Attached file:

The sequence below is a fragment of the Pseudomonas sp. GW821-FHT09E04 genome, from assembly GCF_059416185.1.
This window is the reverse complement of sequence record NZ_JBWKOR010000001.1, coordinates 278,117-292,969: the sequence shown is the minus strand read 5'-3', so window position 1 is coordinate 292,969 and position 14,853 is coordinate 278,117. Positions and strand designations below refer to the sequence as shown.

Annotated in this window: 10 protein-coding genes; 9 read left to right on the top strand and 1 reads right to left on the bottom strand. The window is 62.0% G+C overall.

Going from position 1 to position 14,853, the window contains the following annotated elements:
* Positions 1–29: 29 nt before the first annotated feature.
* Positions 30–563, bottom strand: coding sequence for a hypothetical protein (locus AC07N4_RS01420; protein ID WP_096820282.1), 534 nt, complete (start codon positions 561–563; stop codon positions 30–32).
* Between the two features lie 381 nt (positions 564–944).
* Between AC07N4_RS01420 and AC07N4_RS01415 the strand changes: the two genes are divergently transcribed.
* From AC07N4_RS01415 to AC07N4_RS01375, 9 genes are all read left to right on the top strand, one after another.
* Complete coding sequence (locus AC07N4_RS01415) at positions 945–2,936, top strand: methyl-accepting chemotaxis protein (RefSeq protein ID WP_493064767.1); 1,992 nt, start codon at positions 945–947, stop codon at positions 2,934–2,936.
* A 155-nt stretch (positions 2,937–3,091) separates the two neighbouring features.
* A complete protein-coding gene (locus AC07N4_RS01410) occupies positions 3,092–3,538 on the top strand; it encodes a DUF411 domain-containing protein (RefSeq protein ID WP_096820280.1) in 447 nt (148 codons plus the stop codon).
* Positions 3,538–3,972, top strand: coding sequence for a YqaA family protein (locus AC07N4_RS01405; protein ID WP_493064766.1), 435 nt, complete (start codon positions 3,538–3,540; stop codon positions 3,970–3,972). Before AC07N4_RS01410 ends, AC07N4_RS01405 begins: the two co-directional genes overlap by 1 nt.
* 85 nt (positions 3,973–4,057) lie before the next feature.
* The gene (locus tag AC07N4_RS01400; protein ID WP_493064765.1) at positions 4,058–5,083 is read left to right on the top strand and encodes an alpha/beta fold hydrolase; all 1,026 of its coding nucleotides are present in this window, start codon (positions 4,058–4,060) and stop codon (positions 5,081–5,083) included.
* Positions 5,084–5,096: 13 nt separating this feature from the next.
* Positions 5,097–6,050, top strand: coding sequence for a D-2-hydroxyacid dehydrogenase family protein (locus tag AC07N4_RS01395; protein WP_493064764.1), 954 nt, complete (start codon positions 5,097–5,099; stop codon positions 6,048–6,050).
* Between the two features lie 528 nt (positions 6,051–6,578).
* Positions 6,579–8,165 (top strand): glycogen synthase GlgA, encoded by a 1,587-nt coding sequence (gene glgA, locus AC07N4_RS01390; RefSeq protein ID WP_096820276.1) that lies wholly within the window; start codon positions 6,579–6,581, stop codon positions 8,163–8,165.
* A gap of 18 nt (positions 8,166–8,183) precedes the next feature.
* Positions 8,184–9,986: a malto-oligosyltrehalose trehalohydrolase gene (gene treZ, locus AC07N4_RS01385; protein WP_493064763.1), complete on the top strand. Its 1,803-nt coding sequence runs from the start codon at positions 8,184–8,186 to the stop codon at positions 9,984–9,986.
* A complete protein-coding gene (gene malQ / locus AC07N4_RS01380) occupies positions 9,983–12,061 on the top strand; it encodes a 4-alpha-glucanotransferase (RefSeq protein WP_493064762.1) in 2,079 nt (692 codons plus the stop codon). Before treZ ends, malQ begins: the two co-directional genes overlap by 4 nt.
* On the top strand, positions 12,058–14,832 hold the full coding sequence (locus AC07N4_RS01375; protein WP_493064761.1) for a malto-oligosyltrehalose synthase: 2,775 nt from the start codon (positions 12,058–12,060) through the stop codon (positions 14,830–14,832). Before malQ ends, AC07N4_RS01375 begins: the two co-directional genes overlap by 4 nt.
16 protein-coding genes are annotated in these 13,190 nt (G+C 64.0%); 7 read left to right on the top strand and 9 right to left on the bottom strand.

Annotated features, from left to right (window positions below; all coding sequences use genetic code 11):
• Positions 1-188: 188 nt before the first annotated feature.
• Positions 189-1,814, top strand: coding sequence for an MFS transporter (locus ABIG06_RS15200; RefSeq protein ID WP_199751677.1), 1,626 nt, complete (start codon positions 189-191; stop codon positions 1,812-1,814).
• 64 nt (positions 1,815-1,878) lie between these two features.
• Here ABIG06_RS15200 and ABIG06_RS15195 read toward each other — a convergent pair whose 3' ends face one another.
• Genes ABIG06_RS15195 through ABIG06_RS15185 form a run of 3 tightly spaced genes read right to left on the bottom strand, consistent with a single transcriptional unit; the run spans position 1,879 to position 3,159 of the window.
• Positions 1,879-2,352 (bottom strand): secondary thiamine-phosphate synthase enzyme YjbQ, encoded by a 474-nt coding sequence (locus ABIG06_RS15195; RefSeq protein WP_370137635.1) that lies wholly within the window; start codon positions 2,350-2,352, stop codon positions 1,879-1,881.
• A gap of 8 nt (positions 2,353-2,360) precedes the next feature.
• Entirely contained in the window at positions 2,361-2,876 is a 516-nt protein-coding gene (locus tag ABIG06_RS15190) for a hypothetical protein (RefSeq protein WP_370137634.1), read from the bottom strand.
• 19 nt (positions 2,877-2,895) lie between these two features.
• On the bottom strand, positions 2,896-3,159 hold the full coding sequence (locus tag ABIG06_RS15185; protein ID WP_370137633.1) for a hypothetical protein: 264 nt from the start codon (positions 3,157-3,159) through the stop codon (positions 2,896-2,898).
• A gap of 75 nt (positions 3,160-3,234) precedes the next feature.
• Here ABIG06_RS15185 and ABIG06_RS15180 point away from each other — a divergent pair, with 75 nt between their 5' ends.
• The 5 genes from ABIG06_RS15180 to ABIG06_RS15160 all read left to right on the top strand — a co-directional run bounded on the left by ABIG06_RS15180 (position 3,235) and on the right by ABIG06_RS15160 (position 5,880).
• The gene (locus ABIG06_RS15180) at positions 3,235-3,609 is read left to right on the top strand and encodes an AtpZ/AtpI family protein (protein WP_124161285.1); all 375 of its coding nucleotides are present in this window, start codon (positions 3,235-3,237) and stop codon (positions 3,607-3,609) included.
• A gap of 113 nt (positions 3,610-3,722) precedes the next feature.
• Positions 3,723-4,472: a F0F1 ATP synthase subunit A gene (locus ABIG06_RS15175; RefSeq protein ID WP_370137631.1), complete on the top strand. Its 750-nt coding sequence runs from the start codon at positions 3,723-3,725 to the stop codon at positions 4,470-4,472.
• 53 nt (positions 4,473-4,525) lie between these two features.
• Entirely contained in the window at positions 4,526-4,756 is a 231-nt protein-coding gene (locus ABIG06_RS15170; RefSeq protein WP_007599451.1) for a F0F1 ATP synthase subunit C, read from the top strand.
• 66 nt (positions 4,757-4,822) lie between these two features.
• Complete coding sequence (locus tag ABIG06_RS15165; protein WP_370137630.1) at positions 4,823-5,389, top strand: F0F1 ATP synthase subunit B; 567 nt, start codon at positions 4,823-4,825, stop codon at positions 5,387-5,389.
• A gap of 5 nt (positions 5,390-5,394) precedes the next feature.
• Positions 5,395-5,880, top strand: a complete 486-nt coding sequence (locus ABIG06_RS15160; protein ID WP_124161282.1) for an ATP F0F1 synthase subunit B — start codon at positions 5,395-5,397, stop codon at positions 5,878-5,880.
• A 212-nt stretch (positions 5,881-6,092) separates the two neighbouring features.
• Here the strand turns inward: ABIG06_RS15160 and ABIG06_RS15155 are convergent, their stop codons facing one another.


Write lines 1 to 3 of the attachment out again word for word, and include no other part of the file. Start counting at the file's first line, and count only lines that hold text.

The sequence below is a fragment of the Pseudomonas sp. GW821-FHT09E04 genome, from assembly GCF_059416185.1.
This window is the reverse complement of sequence record NZ_JBWKOR010000001.1, coordinates 278,117-292,969: the sequence shown is the minus strand read 5'-3', so window position 1 is coordinate 292,969 and position 14,853 is coordinate 278,117. Positions and strand designations below refer to the sequence as shown.

Annotated in this window: 10 protein-coding genes; 9 read left to right on the top strand and 1 reads right to left on the bottom strand. The window is 62.0% G+C overall.